South Africa nails Google for ‘anti-competitive processes’ – demands big changes

 ·31 Jul 2023

The Competition Commission has found that Google Seach uses anti-competitive processes and says the tech giant has to introduce a host of changes for its operations in South Africa.

In the Online Intimidation Platforms Market Inquiry, the Competition Commission said that most search, travel and shopping journeys for goods and services start with a general search, which is the entry point for most consumers on the internet.

With 90% of all general searches on desktops, tablets and mobile devices, Google Search is a de facto monopoly, the commission said.

“Given its importance for customer acquisition, visibility on the Google Search is critical and impacts on discoverability and website traffic. On Google Search itself, ranking matters as consumers show a predisposition to click on the first results assuming they are most relevant to the query,” the commission said.

The commission said that Google Search has evolved to provide greater visibility to paid results and its own properties relative to organic results for commercial search.

Although the commission said that paid ads are on a cost-per-click (CPC) auction basis, which technically allows for any platform to fight for a click, larger platforms have serious financial might and can contest more popular commercial search terms given the higher return on clicks.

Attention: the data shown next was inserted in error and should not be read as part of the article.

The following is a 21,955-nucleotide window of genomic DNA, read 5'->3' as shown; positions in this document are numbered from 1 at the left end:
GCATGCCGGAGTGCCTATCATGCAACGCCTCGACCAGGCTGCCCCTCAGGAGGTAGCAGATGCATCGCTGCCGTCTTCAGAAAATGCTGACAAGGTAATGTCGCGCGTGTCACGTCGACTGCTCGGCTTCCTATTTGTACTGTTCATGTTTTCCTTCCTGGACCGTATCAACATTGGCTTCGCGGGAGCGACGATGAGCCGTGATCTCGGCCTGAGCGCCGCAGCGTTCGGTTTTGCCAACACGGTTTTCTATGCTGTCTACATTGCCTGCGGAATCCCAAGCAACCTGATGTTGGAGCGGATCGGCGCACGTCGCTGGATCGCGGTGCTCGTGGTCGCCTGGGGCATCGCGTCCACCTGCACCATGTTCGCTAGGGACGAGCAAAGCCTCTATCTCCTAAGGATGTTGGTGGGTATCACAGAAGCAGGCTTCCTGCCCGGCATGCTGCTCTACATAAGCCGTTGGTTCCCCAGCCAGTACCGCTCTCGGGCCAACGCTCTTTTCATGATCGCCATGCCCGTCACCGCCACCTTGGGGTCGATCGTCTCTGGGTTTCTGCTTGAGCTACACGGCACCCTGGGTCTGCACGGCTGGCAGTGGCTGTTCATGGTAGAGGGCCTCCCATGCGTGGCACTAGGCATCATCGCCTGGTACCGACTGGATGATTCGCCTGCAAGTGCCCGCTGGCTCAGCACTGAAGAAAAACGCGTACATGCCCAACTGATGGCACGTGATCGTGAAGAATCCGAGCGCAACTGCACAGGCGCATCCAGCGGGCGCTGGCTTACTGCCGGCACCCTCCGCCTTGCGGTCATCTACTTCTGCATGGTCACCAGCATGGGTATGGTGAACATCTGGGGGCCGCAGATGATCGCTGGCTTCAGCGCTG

It added that these measures influence organic search and favour large platforms that can invest in search engine optimisation (SOE) – meaning that small and medium enterprises (SMEs) often face a serious disadvantage.

This is particularly the case for black-owned platforms as they lack venture-capital backing domestically, it said.


With Google Search favouring larger platforms, the inquiry suggested a host of remedial actions to improve paid and organic result visibility for smaller South African platforms.

In terms of organic results, Google must create a new platform site unit/carousel that will display smaller South African platforms relevant to the search – such as smaller South African platforms – for free and alter organic results with a content-rich display.

It must also introduce a South African flag identifier and platform search filter that will help consumers identify local businesses, allowing for increased competition between local and global platforms.

Regarding paid results, Google will also have to provide R180 million in advertising credits to small platforms to use in customer acquisition and free training to improve advertising campaigns.

R150 million will also have to be provided for training, product support and other measures for SMEs and black-owned firms to counter the competitive disadvantages on Google Search.

In addition, the inquiry found that Google Seach’s algorithm pushes traffic to its own shopping and travel services, which it found to distort competition. This is in line with similar findings in the European Union.

To address the issue, Google Search will have to stop self-preferencing its own products by applying the same measures seen in the EU.

“In the interests of both regulatory compliance for Google and oversight by the commission, Google is required to implement in South Africa measures taken in Europe to comply with similar provisions in the Digital Markets Act to address self-preferencing,” the inquiry said.

Read: Takealot ordered to make massive changes to ease competition

Show comments
Subscribe to our daily newsletter